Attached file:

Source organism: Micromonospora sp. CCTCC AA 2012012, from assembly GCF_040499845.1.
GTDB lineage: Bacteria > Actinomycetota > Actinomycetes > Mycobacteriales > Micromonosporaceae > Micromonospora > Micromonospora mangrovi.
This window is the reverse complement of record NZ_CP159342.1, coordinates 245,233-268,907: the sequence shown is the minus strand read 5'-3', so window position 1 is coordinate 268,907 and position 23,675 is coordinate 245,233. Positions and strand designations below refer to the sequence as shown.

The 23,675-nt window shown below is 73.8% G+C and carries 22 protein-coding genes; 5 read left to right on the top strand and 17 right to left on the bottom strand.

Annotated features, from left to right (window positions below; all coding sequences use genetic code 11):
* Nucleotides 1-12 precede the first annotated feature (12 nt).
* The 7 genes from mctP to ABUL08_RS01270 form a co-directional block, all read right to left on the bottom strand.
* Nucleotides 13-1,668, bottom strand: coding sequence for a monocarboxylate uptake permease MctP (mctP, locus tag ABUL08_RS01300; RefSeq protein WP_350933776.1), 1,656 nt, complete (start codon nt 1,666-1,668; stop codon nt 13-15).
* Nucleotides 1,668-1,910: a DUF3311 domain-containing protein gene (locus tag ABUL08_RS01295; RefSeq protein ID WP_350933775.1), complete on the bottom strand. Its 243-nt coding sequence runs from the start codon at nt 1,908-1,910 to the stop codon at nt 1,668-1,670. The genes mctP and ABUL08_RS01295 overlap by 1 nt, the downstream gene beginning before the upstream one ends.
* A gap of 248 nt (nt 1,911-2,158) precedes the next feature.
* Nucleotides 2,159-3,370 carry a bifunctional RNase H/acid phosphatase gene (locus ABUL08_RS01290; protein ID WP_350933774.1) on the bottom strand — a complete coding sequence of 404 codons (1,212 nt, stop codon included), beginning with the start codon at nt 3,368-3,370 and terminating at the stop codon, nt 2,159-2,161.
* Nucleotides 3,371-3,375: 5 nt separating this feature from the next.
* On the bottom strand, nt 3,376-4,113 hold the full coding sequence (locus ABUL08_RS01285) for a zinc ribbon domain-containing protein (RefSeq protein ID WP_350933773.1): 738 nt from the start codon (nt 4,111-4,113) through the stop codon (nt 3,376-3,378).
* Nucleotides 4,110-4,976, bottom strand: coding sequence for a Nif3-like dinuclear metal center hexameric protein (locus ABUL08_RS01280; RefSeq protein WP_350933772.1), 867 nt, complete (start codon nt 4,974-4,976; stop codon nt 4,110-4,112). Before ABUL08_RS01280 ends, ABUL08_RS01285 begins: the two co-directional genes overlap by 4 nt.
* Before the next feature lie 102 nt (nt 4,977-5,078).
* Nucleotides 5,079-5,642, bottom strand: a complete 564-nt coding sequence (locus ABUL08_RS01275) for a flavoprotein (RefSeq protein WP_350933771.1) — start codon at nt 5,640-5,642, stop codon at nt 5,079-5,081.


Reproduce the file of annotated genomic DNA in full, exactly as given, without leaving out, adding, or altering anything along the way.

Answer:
Source organism: Micromonospora sp. CCTCC AA 2012012, from assembly GCF_040499845.1.
GTDB lineage: Bacteria > Actinomycetota > Actinomycetes > Mycobacteriales > Micromonosporaceae > Micromonospora > Micromonospora mangrovi.
This window is the reverse complement of record NZ_CP159342.1, coordinates 245,233-268,907: the sequence shown is the minus strand read 5'-3', so window position 1 is coordinate 268,907 and position 23,675 is coordinate 245,233. Positions and strand designations below refer to the sequence as shown.

The 23,675-nt window shown below is 73.8% G+C and carries 22 protein-coding genes; 5 read left to right on the top strand and 17 right to left on the bottom strand.

Annotated features, from left to right (window positions below; all coding sequences use genetic code 11):
* Nucleotides 1-12 precede the first annotated feature (12 nt).
* The 7 genes from mctP to ABUL08_RS01270 form a co-directional block, all read right to left on the bottom strand.
* Nucleotides 13-1,668, bottom strand: coding sequence for a monocarboxylate uptake permease MctP (mctP, locus tag ABUL08_RS01300; RefSeq protein WP_350933776.1), 1,656 nt, complete (start codon nt 1,666-1,668; stop codon nt 13-15).
* Nucleotides 1,668-1,910: a DUF3311 domain-containing protein gene (locus tag ABUL08_RS01295; RefSeq protein ID WP_350933775.1), complete on the bottom strand. Its 243-nt coding sequence runs from the start codon at nt 1,908-1,910 to the stop codon at nt 1,668-1,670. The genes mctP and ABUL08_RS01295 overlap by 1 nt, the downstream gene beginning before the upstream one ends.
* A gap of 248 nt (nt 1,911-2,158) precedes the next feature.
* Nucleotides 2,159-3,370 carry a bifunctional RNase H/acid phosphatase gene (locus ABUL08_RS01290; protein ID WP_350933774.1) on the bottom strand — a complete coding sequence of 404 codons (1,212 nt, stop codon included), beginning with the start codon at nt 3,368-3,370 and terminating at the stop codon, nt 2,159-2,161.
* Nucleotides 3,371-3,375: 5 nt separating this feature from the next.
* On the bottom strand, nt 3,376-4,113 hold the full coding sequence (locus ABUL08_RS01285) for a zinc ribbon domain-containing protein (RefSeq protein ID WP_350933773.1): 738 nt from the start codon (nt 4,111-4,113) through the stop codon (nt 3,376-3,378).
* Nucleotides 4,110-4,976, bottom strand: coding sequence for a Nif3-like dinuclear metal center hexameric protein (locus ABUL08_RS01280; RefSeq protein WP_350933772.1), 867 nt, complete (start codon nt 4,974-4,976; stop codon nt 4,110-4,112). Before ABUL08_RS01280 ends, ABUL08_RS01285 begins: the two co-directional genes overlap by 4 nt.
* Before the next feature lie 102 nt (nt 4,977-5,078).
* Nucleotides 5,079-5,642, bottom strand: a complete 564-nt coding sequence (locus ABUL08_RS01275) for a flavoprotein (RefSeq protein WP_350933771.1) — start codon at nt 5,640-5,642, stop codon at nt 5,079-5,081.